The UK's largest coronavirus tracking project has said that Liverpool's controversial match with Atletico Madrid in March 'caused increased suffering and death.'
Data gathered from millions of volunteers found coronavirus 'hotspots' shortly after the March 11 Anfield clash as well as after the Cheltenham Festival around the same time.
Professor Tim Spector of King's College London said rates of cases locally 'increased several-fold' after the two events.
The Liverpool Echo and others have been regularly questioning the decision to go ahead with the Liverpool-Atletico Champions League match.
The game saw 3,000 fans travel to Liverpool from the Spanish capital, where there was an acute outbreak of Covid-19 and strict lockdown measures.
The Madrid fans were unable to watch their own team play at home at that time, but were able to fly to Liverpool, socialise in the city and attend a sell-out Anfield.
At the time government advice was that events like the Madrid match and Cheltenham could go ahead as they would not have a big impact on transmission.
Sports governing bodies in the UK were taking their cue from Prime Minister Boris Johnson who declared in early March that people should "as far as possible, go about business as usual".
Just 24 hours before Cheltenham opened its gates to 250,000 spectators on March 10, Culture Secretary Oliver Dowden rebuffed growing calls for a ban on mass outdoor gatherings.
He told the BBC: "There's no reason for people not to attend such events or to cancel them at this stage."
And the next day, ahead of kick off between Liverpool and Atletico, deputy chief medical officer Jenny Harries told Boris Johnson in a twitter Q and A that such events would not have a big impact on spreading the virus.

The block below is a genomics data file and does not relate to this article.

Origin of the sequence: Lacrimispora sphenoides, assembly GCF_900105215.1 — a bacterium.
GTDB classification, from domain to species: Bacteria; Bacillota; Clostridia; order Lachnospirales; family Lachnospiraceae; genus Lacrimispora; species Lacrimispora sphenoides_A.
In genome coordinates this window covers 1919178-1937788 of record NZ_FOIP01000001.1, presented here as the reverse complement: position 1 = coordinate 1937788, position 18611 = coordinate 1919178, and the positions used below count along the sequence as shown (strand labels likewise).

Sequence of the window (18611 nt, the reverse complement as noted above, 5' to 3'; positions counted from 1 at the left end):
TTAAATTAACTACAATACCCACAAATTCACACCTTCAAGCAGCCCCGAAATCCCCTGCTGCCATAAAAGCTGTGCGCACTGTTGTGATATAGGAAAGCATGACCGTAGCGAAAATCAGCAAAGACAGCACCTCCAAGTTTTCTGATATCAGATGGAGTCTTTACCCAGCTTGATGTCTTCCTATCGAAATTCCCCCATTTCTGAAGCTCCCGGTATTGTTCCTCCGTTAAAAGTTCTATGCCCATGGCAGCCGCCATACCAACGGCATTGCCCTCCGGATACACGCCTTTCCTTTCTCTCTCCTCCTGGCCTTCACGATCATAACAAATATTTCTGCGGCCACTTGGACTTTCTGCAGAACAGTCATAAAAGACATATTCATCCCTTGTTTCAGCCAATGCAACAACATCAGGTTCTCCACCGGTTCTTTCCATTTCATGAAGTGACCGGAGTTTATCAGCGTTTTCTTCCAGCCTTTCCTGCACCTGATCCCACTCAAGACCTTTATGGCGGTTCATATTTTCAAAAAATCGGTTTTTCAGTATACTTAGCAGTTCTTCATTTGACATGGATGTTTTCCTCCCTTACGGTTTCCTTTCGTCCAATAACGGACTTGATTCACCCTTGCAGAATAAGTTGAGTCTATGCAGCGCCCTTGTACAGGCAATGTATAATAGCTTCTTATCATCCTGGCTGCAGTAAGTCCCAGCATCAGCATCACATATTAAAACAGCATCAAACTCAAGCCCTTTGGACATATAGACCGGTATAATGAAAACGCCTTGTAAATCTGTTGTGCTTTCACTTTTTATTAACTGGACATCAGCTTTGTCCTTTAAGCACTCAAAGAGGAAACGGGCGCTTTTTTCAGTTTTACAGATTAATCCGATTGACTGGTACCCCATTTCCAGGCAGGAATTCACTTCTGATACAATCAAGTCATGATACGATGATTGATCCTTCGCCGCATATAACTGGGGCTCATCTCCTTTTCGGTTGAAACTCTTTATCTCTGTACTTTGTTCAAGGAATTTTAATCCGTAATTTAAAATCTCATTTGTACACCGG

But Professor Spector said "people will have probably died prematurely" because of the decision to go ahead with these events.
Figures seen by the BBC Radio 4's File on 4 programme show in the last week of March, Liverpool and Cheltenham were among the areas with the highest number of suspected cases.
The figures come from the Covid-19 Symptom Study, and show an estimated 5-6% of the population, aged 20 to 69, having symptoms in those two regions.
The research draws on information uploaded by more than three million volunteers around the UK, who submit daily reports identifying whether they have any of the 15 symptoms associated with the virus.
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Prof Spector said: "I think sporting events should have been shut down at least a week earlier because they'll have caused increased suffering and death that wouldn't otherwise have occurred."
In a statement, the government said: "There are many factors that could influence the number of cases in a particular area, including population density, age, general health, and the position of an area on the pandemic curve."
Separate modelling from Edge Health, which analyses health data for the NHS, found that the Liverpool-Atletico match could be linked to 41 extra deaths at local hospitals in our region between 25 and 35 days after the game.